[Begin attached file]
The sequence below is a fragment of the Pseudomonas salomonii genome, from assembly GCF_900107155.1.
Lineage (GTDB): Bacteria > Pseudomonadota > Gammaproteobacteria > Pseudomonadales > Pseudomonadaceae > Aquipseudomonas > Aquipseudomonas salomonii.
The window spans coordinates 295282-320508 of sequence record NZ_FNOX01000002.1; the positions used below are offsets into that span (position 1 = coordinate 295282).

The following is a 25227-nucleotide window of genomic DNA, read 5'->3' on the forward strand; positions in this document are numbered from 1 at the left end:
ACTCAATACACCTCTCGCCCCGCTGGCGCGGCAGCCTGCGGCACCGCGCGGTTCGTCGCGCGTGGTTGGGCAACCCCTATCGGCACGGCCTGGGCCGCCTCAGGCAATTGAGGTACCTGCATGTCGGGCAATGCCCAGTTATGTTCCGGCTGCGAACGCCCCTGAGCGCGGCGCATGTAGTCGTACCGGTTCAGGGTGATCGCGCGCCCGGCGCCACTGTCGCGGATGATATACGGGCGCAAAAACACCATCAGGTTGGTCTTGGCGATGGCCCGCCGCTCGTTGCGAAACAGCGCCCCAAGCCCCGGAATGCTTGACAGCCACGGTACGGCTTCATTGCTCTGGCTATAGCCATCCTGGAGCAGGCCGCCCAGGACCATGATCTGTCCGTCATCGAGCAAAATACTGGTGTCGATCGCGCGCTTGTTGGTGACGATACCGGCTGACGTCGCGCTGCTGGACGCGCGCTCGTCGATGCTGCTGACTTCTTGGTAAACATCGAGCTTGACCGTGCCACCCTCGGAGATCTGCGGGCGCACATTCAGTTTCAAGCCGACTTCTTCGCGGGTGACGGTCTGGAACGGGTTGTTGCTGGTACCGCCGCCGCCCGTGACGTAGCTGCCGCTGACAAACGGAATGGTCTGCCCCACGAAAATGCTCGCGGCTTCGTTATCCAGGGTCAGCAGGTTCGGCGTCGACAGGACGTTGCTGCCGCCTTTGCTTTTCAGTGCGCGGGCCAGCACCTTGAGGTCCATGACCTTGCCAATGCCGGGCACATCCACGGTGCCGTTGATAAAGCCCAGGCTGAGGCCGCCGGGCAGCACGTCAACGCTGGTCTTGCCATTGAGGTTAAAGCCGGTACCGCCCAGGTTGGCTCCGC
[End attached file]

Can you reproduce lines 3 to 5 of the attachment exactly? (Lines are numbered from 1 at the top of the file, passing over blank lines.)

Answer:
The window spans coordinates 295282-320508 of sequence record NZ_FNOX01000002.1; the positions used below are offsets into that span (position 1 = coordinate 295282).

The following is a 25227-nucleotide window of genomic DNA, read 5'->3' on the forward strand; positions in this document are numbered from 1 at the left end:
ACTCAATACACCTCTCGCCCCGCTGGCGCGGCAGCCTGCGGCACCGCGCGGTTCGTCGCGCGTGGTTGGGCAACCCCTATCGGCACGGCCTGGGCCGCCTCAGGCAATTGAGGTACCTGCATGTCGGGCAATGCCCAGTTATGTTCCGGCTGCGAACGCCCCTGAGCGCGGCGCATGTAGTCGTACCGGTTCAGGGTGATCGCGCGCCCGGCGCCACTGTCGCGGATGATATACGGGCGCAAAAACACCATCAGGTTGGTCTTGGCGATGGCCCGCCGCTCGTTGCGAAACAGCGCCCCAAGCCCCGGAATGCTTGACAGCCACGGTACGGCTTCATTGCTCTGGCTATAGCCATCCTGGAGCAGGCCGCCCAGGACCATGATCTGTCCGTCATCGAGCAAAATACTGGTGTCGATCGCGCGCTTGTTGGTGACGATACCGGCTGACGTCGCGCTGCTGGACGCGCGCTCGTCGATGCTGCTGACTTCTTGGTAAACATCGAGCTTGACCGTGCCACCCTCGGAGATCTGCGGGCGCACATTCAGTTTCAAGCCGACTTCTTCGCGGGTGACGGTCTGGAACGGGTTGTTGCTGGTACCGCCGCCGCCCGTGACGTAGCTGCCGCTGACAAACGGAATGGTCTGCCCCACGAAAATGCTCGCGGCTTCGTTATCCAGGGTCAGCAGGTTCGGCGTCGACAGGACGTTGCTGCCGCCTTTGCTTTTCAGTGCGCGGGCCAGCACCTTGAGGTCCATGACCTTGCCAATGCCGGGCACATCCACGGTGCCGTTGATAAAGCCCAGGCTGAGGCCGCCGGGCAGCACGTCAACGCTGGTCTTGCCATTGAGGTTAAAGCCGGTACCGCCCAGGTTGGCTCCGC